Buffalo City residents in the Eastern Cape have voiced their grievances on home affairs services to Deputy Minister Njabulo Nzuza.
The deputy minister conducted an unannounced visit to various branches within the metro on Wednesday, following complaints by residents on slow services at these branches.
51-year-old Kholeka Jack says she got a shock of her life when she was told that she had died by Home Affairs, when applying for a new ID document. This has made life uneasy for her, as she couldn’t apply for jobs or the Social Distress Grant of R350.
“They say l am dead, l don’t know how that is possible,” says Jack.
Another resident claims to have been turned away for reasons unknown to her. This as she was attempting several times to register the birth of her newly born baby.
“The situation is very bad, they really – they just don’t care even when l came for an ID – it was really difficult,” says Ichumile Nqabeni.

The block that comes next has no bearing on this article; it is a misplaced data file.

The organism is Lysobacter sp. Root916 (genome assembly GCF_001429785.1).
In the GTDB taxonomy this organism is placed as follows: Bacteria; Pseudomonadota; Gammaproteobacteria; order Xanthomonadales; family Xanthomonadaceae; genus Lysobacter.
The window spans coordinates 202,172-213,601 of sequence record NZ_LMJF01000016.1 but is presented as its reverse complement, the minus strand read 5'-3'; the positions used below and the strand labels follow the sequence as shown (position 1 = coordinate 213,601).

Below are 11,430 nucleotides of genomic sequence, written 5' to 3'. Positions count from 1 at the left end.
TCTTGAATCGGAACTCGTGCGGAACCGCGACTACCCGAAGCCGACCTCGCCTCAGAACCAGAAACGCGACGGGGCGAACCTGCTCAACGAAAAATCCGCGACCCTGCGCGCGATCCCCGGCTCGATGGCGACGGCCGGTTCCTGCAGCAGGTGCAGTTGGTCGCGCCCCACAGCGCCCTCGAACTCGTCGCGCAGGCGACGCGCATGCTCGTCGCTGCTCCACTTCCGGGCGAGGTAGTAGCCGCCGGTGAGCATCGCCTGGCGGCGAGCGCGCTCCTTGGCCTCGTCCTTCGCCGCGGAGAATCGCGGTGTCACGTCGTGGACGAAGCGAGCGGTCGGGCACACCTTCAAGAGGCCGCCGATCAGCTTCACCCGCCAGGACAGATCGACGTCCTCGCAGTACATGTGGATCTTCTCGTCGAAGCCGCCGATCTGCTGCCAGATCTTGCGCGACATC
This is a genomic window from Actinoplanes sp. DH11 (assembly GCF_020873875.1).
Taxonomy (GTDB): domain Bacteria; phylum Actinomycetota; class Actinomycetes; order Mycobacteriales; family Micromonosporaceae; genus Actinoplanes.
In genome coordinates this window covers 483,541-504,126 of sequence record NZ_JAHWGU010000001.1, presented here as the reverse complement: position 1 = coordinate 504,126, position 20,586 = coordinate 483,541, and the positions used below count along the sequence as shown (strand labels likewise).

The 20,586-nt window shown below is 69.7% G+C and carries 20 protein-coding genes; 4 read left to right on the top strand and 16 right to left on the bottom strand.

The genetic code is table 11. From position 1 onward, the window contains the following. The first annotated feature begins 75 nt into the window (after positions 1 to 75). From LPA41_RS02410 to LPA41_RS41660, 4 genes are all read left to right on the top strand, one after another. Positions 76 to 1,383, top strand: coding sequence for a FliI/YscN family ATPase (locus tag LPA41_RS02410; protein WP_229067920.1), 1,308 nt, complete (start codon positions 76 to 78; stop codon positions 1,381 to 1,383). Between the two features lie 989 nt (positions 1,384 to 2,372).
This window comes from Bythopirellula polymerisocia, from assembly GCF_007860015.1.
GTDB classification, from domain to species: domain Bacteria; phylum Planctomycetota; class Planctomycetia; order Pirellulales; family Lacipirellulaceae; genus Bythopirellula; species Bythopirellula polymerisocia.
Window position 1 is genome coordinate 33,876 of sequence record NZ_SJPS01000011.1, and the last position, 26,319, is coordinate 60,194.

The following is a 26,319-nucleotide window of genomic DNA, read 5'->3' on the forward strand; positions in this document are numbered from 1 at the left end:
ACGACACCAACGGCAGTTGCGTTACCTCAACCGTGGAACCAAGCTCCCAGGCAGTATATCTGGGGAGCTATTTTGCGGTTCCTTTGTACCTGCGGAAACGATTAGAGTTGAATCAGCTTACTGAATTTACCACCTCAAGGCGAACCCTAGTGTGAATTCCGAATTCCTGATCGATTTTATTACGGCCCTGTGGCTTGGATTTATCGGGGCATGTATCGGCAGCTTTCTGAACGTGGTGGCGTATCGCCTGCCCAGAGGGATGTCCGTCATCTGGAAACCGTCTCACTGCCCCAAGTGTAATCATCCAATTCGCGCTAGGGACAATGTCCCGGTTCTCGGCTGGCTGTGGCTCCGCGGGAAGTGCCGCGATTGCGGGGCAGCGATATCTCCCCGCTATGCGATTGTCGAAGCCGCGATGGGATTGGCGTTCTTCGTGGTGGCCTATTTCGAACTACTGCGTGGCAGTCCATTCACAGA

Nzuza has promised tough action against officials, “We came here to ensure that the level of service we plan for in the boardrooms, is the level of service that people on the ground see. We found that there are people who are skipping queues with the assistance of our officials.”
Two weeks ago, the Home Affairs department and its slow services became a major headache to South Africans all over the country. Complaints of offline systems, long queues, and long waiting periods are just the tip of the iceberg.
The Deputy Minister visited Gqeberha to listen to the grievances of residents. He also brought along mobile stations to bring services closer to the people.
In the video from earlier this month, the Home Affairs Imbizo kicks off in Gqeberha:
Nzuza has promised to conduct these unannounced visits to all branches that seem to be lacking in providing services to communities.